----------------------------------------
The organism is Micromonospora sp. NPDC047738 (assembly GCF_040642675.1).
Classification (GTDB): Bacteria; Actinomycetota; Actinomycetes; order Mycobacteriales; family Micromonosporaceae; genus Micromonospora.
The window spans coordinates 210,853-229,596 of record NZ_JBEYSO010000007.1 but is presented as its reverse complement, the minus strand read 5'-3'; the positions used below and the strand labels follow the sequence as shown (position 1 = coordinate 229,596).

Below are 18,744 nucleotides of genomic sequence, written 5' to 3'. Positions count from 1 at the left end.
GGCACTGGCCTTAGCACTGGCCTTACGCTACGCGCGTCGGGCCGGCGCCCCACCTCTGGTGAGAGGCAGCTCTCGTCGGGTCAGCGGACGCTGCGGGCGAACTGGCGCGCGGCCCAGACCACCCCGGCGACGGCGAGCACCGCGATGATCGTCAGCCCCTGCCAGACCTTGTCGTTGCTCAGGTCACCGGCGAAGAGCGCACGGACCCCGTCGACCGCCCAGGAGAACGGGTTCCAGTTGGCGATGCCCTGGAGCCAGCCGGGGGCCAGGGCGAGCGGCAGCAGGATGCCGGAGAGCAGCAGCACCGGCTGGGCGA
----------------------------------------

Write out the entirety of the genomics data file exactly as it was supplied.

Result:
The organism is Micromonospora sp. NPDC047738 (assembly GCF_040642675.1).
Classification (GTDB): Bacteria; Actinomycetota; Actinomycetes; order Mycobacteriales; family Micromonosporaceae; genus Micromonospora.
The window spans coordinates 210,853-229,596 of record NZ_JBEYSO010000007.1 but is presented as its reverse complement, the minus strand read 5'-3'; the positions used below and the strand labels follow the sequence as shown (position 1 = coordinate 229,596).

Below are 18,744 nucleotides of genomic sequence, written 5' to 3'. Positions count from 1 at the left end.
GGCACTGGCCTTAGCACTGGCCTTACGCTACGCGCGTCGGGCCGGCGCCCCACCTCTGGTGAGAGGCAGCTCTCGTCGGGTCAGCGGACGCTGCGGGCGAACTGGCGCGCGGCCCAGACCACCCCGGCGACGGCGAGCACCGCGATGATCGTCAGCCCCTGCCAGACCTTGTCGTTGCTCAGGTCACCGGCGAAGAGCGCACGGACCCCGTCGACCGCCCAGGAGAACGGGTTCCAGTTGGCGATGCCCTGGAGCCAGCCGGGGGCCAGGGCGAGCGGCAGCAGGATGCCGGAGAGCAGCAGCACCGGCTGGGCGA